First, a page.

1. Consolidation – By consolidation, I don’t simply mean the merging of multiple e-commerce entities into a select few (though some of that will happen), but more so that ag will likely see some elimination and downsizing of retail alternatives, both physical and e-commerce. This will be driven by the fact that of the four e-commerce business models highlighted above, clear winners and losers will begin to emerge, so the successful models will become more prominent and grow while the others will fade away. Likewise, as these successful e-commerce models emerge, they will continue to cannibalize a certain amount of sales from brick-and-mortar stores, meaning that fewer physical retailers/dealers will be required, as well.
2. Omni-Channel Experiences – As other industries would indicate, e-commerce will not eliminate physical retail altogether, as there is generally a point of balance that the two achieve based on continued customer preference, the need for certain levels of “hands-on” product interaction and the facilitation of distribution. That said, much like your customer experiences at The Gap, Cabela’s or even Disney World would dictate, the need for these physical and online environments to be connected and to deliver a single, seamless purchase experience will increase. And this goes well beyond having a customer account and purchase history available for reference in-store, as true omni-channel experiences track, understand and engage the customer in appropriate ways throughout their buyer’s journey. As such, it means that ag will be able/required to identify and engage customers in different ways whether they’re in the awareness, consideration or decision stages across both physical and online platforms.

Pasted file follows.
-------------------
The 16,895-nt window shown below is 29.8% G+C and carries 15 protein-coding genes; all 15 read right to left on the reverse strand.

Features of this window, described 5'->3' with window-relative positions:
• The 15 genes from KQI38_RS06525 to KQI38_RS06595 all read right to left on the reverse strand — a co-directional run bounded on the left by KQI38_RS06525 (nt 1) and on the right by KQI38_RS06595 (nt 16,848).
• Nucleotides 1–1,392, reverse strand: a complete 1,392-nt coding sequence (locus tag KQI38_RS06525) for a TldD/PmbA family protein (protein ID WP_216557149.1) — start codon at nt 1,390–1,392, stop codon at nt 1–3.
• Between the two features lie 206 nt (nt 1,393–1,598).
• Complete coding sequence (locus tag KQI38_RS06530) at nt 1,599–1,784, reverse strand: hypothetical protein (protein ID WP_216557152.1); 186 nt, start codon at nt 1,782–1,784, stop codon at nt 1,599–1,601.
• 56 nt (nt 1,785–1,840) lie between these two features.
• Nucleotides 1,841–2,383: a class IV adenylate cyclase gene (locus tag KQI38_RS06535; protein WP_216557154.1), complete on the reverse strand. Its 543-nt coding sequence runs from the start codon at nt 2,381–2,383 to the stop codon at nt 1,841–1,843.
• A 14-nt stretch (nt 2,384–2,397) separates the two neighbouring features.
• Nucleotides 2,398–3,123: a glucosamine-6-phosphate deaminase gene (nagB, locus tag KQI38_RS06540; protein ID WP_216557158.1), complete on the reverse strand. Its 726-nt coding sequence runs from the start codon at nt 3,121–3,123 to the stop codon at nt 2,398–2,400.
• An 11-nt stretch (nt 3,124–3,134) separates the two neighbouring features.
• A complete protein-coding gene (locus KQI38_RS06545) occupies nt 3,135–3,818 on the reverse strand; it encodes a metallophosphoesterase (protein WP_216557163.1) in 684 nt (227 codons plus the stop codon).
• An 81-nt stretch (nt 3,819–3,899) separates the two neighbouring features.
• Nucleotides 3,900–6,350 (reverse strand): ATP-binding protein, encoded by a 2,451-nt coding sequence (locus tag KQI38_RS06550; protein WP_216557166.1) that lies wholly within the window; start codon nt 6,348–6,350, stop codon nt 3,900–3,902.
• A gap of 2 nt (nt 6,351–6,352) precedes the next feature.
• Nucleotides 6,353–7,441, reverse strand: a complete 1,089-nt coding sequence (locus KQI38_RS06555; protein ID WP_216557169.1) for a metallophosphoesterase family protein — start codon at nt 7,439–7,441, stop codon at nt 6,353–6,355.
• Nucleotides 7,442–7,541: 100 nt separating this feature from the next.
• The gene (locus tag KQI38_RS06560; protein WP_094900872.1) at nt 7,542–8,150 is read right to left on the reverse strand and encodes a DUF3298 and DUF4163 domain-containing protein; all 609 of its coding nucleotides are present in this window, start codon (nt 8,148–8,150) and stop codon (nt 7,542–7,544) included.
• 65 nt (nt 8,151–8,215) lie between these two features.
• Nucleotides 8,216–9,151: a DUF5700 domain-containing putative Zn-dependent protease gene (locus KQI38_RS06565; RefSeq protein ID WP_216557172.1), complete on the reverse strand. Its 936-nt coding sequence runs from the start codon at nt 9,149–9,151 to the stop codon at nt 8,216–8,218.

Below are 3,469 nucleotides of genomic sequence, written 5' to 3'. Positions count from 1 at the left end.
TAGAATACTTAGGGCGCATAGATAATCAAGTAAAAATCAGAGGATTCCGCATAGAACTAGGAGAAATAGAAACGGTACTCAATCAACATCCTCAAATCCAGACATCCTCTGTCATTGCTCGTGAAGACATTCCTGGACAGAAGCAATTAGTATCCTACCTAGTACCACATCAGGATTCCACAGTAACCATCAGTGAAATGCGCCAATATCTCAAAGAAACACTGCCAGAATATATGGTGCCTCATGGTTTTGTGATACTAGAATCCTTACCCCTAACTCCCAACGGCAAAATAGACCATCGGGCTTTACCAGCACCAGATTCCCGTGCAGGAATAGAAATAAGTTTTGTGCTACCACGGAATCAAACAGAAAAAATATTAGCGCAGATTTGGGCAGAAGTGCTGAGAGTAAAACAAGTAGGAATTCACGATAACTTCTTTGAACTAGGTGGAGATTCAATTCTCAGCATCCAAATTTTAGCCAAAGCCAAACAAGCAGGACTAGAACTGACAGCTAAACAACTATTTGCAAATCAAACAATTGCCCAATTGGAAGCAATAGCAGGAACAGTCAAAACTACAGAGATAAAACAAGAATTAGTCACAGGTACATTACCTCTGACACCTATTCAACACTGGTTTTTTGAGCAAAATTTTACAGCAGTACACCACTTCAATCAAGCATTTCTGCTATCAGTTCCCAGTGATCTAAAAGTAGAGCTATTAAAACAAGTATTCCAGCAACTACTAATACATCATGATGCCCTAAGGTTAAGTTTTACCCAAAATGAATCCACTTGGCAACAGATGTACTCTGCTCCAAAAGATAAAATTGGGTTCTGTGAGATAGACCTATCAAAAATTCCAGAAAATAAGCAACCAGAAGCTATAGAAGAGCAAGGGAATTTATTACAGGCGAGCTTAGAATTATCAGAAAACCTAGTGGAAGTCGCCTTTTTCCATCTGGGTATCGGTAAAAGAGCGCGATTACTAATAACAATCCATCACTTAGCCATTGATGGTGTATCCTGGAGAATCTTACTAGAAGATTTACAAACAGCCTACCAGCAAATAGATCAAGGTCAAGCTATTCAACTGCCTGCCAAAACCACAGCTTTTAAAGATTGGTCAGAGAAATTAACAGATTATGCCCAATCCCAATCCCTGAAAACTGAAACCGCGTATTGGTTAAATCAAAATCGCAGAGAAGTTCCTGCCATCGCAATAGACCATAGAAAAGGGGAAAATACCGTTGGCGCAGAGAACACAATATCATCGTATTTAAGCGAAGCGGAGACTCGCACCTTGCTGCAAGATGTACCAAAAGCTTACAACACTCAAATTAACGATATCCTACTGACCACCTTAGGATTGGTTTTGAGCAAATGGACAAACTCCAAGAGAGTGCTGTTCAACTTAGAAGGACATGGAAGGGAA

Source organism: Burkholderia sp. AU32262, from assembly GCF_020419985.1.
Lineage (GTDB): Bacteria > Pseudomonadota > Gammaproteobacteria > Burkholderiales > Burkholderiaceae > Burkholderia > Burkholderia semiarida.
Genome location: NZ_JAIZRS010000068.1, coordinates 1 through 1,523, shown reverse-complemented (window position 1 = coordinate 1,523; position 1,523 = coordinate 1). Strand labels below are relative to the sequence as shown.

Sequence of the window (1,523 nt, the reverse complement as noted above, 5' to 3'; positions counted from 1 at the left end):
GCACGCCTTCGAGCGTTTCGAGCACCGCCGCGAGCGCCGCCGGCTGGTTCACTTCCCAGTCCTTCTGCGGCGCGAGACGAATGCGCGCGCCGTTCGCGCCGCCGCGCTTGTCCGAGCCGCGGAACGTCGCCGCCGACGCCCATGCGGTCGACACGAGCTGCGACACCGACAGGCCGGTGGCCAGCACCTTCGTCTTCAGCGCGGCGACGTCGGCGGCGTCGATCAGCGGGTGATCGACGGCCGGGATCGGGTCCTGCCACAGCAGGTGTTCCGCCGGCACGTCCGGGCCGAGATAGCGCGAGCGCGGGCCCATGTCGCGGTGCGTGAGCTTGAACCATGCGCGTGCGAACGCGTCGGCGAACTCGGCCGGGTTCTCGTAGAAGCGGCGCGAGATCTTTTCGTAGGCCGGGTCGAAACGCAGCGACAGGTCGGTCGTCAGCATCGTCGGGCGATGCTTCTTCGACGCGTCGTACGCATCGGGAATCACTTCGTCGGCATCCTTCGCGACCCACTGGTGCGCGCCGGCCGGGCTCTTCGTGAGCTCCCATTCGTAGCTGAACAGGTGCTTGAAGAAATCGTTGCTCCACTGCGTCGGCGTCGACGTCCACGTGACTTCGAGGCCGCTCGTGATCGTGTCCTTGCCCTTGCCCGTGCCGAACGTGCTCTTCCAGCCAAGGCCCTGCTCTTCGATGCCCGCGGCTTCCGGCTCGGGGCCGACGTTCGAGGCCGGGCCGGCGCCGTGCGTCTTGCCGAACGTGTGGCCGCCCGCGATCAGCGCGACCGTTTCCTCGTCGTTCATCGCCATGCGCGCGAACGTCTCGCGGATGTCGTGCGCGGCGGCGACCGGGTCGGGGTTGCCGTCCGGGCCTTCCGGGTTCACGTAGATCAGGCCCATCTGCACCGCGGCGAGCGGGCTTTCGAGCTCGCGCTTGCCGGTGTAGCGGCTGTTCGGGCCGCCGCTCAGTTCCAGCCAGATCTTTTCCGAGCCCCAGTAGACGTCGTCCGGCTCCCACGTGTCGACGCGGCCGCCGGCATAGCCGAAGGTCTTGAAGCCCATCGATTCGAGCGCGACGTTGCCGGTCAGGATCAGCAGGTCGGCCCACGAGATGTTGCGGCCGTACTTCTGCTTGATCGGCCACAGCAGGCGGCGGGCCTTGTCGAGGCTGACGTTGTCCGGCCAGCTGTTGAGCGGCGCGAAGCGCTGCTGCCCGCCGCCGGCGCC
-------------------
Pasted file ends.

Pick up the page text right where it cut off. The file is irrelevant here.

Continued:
3. Customer-Centricity – While customer knowledge is required for creating and optimizing omni-channel experiences, customer-centricity goes much deeper and fundamentally requires ag organizations to be willing to measure and adapt their businesses and business models to meet the ongoing needs and desires of the customer. This is something that ag has not typically done well, as in many ways farmer/rancher customers are still required to abide by and accept the business models provided by the industry and channel (with things like the Canadian Wheat Board being great examples of a channel-centric point of view). That said, the move to providing true e-commerce solutions to these customers is a step in the right direction and hopefully just the first of many.
If you are interested in entering or navigating your agribusiness through the emerging e-commerce reality in ag, please feel free to contact us.